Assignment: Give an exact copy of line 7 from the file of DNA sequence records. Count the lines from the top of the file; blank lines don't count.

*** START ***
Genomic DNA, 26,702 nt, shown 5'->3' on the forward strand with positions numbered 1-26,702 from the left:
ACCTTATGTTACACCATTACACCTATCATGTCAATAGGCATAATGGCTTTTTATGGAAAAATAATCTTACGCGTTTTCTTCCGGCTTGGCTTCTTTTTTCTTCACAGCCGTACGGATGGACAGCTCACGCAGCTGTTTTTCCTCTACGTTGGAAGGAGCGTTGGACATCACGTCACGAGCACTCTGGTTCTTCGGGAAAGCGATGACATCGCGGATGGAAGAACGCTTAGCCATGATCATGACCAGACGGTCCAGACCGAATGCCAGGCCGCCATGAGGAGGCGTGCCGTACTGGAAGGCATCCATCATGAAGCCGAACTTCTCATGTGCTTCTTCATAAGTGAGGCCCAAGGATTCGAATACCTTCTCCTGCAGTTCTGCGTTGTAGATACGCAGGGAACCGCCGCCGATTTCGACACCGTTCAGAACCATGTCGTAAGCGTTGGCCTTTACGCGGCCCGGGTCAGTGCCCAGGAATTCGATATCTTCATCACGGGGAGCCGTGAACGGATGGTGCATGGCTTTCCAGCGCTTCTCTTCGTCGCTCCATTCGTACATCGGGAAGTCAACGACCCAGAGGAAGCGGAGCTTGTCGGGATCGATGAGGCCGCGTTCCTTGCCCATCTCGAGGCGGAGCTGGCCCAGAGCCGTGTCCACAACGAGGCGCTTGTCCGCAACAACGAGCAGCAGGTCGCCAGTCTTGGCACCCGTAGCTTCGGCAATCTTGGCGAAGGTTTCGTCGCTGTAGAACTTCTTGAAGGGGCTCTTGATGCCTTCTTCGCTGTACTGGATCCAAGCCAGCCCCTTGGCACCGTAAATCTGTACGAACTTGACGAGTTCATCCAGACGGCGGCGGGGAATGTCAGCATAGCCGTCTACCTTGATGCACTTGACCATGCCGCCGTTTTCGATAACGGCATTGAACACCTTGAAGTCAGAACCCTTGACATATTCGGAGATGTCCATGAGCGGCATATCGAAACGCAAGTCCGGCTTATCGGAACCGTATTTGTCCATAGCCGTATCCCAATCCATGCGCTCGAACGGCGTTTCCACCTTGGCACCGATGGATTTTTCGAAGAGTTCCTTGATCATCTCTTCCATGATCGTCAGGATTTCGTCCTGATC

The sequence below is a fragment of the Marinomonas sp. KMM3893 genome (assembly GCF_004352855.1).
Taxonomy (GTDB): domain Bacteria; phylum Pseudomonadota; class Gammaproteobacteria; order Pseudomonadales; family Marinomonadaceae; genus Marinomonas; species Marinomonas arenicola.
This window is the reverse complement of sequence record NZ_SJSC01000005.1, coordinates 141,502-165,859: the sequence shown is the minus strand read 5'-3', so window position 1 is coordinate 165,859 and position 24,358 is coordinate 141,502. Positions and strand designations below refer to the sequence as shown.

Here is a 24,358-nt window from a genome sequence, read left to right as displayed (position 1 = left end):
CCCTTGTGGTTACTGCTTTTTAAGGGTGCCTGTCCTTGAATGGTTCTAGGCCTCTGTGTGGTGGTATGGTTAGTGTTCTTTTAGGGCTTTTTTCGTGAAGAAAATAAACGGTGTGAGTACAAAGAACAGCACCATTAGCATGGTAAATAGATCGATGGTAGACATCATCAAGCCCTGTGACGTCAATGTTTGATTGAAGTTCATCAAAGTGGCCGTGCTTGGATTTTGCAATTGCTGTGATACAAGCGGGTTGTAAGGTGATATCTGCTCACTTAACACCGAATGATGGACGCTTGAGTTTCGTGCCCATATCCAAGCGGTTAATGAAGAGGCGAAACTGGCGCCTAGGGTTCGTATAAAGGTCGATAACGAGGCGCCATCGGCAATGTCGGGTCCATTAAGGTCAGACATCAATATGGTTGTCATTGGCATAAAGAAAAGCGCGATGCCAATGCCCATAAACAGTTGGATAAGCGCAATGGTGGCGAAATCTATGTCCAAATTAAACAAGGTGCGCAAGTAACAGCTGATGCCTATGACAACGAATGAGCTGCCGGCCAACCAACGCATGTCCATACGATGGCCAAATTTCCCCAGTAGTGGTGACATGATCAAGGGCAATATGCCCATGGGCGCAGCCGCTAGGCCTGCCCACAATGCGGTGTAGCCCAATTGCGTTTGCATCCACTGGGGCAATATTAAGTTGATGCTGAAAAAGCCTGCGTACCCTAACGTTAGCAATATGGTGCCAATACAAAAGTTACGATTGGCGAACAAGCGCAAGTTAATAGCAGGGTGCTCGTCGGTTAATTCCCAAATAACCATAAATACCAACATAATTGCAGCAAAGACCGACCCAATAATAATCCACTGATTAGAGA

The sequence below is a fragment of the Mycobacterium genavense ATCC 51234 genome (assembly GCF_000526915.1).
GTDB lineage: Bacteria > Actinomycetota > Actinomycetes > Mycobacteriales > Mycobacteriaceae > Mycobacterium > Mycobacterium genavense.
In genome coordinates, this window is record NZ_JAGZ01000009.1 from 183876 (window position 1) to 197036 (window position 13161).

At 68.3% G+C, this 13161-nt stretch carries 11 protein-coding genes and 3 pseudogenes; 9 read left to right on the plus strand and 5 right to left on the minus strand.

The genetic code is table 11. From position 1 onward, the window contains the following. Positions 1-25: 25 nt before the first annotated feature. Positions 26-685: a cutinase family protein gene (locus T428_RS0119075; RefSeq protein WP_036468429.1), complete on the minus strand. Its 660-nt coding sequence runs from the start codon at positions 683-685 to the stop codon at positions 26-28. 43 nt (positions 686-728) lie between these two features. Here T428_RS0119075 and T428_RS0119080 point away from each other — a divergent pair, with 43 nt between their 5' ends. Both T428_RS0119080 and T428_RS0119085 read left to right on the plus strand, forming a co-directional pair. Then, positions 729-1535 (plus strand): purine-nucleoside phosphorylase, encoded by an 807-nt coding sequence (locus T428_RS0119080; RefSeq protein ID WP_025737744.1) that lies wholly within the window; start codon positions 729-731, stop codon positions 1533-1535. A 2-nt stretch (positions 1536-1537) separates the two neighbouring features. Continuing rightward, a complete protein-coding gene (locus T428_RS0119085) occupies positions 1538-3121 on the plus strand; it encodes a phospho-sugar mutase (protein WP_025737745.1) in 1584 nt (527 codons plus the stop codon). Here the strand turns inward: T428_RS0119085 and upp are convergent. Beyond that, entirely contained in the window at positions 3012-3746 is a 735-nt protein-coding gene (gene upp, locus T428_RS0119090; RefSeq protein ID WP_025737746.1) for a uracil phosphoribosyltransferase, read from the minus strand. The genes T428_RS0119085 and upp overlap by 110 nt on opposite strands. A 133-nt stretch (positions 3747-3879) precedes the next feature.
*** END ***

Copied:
CCCTTGTGGTTACTGCTTTTTAAGGGTGCCTGTCCTTGAATGGTTCTAGGCCTCTGTGTGGTGGTATGGTTAGTGTTCTTTTAGGGCTTTTTTCGTGAAGAAAATAAACGGTGTGAGTACAAAGAACAGCACCATTAGCATGGTAAATAGATCGATGGTAGACATCATCAAGCCCTGTGACGTCAATGTTTGATTGAAGTTCATCAAAGTGGCCGTGCTTGGATTTTGCAATTGCTGTGATACAAGCGGGTTGTAAGGTGATATCTGCTCACTTAACACCGAATGATGGACGCTTGAGTTTCGTGCCCATATCCAAGCGGTTAATGAAGAGGCGAAACTGGCGCCTAGGGTTCGTATAAAGGTCGATAACGAGGCGCCATCGGCAATGTCGGGTCCATTAAGGTCAGACATCAATATGGTTGTCATTGGCATAAAGAAAAGCGCGATGCCAATGCCCATAAACAGTTGGATAAGCGCAATGGTGGCGAAATCTATGTCCAAATTAAACAAGGTGCGCAAGTAACAGCTGATGCCTATGACAACGAATGAGCTGCCGGCCAACCAACGCATGTCCATACGATGGCCAAATTTCCCCAGTAGTGGTGACATGATCAAGGGCAATATGCCCATGGGCGCAGCCGCTAGGCCTGCCCACAATGCGGTGTAGCCCAATTGCGTTTGCATCCACTGGGGCAATATTAAGTTGATGCTGAAAAAGCCTGCGTACCCTAACGTTAGCAATATGGTGCCAATACAAAAGTTACGATTGGCGAACAAGCGCAAGTTAATAGCAGGGTGCTCGTCGGTTAATTCCCAAATAACCATAAATACCAACATAATTGCAGCAAAGACCGACCCAATAATAATCCACTGATTAGAGA